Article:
Distinguished Women of Past and Present

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Sophia Hayden


Sophia Hayden was the first woman to graduate with a degree in architecture from the Massachusetts Institute of Technology (MIT) in Cambridge, Massachusetts, USA. She was born in Santiago, Chile in 1868. Her father was an American from New England and her mother was South American. When Hayden was six years old, she was sent to Boston, Massachusetts to live with her paternal grandparents. She became interested in architecture in high school. In 1886 she was admitted to MIT to study architecture and graduated with honors in 1890. She had shared a drafting room with Lois Lilley Howe, another female architect. After completing her studies, Hayden could not find employment as an architect because she was a woman so, instead, she accepted a position teaching drawing at a Boston high school.

In 1891, she saw an announcement inviting women architects to enter a competition. It was to design the Women's Building for the World's Columbian Exposition, which was to take place in Chicago, Illinois in 1892-1893. Hayden won the competition with a three story, white building in Italian Renaissance style with arches and columned terraces. She was paid a small sum of $1000-$1500 for her design, while men were being paid 3-10 times that much for theirs. Hayden's building received an award "for delicacy of style, artistic taste, and geniality and elegance of the interior hall." Critics, however, insisted it looked too feminine. One said, "graceful timidity or gentleness, combined however with evident technical knowledge, at once differentiates it from its colossal neighbors and reveals the sex of its author." The Women's Building was torn down after the Exposition ended and Hayden, frustrated with the way she had been treated, retired from architecture. There were rumors that she had had a nervous breakdown, which was seen as another objection to having women architects.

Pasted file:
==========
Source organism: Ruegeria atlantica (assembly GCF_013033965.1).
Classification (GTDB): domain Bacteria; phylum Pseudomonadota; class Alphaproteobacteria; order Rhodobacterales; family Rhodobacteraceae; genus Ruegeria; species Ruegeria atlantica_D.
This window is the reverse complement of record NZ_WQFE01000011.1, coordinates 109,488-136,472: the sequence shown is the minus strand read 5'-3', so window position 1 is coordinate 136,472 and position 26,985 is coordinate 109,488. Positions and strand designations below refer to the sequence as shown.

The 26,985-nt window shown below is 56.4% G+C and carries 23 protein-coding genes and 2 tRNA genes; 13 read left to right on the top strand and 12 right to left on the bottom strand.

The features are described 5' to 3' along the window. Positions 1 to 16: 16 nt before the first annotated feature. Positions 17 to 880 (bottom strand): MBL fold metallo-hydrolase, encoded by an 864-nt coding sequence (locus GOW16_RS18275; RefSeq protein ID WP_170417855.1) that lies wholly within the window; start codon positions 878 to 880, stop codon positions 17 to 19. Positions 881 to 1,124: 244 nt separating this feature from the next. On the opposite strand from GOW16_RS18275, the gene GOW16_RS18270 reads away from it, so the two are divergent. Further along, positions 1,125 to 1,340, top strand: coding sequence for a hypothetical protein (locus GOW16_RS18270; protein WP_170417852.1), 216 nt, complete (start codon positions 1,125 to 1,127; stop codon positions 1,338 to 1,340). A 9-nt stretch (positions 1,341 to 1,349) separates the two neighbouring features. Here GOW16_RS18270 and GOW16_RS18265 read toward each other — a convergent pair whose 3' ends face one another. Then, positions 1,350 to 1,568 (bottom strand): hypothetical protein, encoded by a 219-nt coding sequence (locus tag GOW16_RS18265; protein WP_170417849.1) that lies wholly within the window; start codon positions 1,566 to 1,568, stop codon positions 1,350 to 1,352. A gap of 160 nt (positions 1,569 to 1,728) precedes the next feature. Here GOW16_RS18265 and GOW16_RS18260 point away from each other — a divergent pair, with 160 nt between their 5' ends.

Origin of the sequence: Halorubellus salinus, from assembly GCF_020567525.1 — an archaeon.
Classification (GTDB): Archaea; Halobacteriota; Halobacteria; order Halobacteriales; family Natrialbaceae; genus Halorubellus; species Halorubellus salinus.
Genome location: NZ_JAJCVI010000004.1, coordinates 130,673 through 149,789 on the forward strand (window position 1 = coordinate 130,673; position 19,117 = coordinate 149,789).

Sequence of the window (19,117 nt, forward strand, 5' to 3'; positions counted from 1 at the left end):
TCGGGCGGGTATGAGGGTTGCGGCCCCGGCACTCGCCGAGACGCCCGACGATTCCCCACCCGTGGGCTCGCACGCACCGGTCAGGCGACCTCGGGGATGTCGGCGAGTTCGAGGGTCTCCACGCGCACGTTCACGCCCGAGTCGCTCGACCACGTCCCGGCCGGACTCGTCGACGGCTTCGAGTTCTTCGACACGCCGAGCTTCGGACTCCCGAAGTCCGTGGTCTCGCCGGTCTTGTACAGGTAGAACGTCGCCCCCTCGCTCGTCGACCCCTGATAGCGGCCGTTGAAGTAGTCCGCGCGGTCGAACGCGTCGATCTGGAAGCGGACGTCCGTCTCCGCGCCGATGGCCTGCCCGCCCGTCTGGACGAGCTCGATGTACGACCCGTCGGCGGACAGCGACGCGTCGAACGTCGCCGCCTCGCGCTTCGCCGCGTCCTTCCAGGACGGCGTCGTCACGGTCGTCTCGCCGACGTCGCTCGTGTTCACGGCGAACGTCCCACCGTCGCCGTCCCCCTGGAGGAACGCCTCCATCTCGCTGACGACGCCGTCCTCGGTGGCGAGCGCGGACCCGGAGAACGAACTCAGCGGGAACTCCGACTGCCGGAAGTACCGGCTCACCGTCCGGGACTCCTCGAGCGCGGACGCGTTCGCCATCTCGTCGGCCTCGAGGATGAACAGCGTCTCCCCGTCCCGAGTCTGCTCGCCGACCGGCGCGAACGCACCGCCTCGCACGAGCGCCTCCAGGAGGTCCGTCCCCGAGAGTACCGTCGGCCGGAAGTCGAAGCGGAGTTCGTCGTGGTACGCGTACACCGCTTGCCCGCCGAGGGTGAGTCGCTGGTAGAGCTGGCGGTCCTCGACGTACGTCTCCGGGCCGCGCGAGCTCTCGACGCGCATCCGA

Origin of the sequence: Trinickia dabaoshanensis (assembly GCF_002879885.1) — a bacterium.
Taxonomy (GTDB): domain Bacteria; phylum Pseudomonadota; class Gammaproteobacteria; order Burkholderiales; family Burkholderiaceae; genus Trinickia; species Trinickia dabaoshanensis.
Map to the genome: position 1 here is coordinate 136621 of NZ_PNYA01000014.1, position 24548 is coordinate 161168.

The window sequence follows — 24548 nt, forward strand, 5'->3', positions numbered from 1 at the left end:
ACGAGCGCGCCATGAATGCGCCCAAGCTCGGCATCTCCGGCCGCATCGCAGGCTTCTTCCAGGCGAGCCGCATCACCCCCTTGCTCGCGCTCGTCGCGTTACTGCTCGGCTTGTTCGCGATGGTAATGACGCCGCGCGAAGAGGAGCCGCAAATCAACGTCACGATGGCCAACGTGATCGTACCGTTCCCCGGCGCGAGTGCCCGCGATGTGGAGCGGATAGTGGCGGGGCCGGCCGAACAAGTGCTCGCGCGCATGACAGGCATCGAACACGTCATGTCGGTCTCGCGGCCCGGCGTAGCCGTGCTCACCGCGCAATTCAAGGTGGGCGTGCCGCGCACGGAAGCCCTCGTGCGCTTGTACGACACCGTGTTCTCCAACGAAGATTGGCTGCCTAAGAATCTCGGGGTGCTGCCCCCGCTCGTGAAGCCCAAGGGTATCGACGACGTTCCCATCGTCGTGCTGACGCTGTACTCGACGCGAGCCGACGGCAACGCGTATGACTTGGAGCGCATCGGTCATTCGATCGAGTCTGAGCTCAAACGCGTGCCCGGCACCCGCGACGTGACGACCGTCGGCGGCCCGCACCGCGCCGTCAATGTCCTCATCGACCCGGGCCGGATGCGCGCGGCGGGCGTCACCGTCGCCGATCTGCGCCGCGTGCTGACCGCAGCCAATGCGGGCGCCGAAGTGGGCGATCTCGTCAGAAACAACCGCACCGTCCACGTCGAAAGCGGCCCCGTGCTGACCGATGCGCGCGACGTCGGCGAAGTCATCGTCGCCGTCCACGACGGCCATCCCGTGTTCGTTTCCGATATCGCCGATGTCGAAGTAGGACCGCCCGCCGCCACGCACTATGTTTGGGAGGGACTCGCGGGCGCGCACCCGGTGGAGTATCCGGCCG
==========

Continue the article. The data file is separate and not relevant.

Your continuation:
Eight years later, Hayden married William Blackstone Bennett, an artist. She lived a quiet life in Massachusetts until her death in 1953.

Contributed by Danuta Bois, 1998.

1. Herstory. Women Who Changed the World, edited by Ruth Ashby and Deborah Gore Ohrn, Viking, 1995. Adapted from an essay by Elisabeth Keating
2. Susan B. Anthony Slept Here. A Guide to American Women's Landmarks by Lynn Sherr and Jurate Kazickas, Random House, 1994

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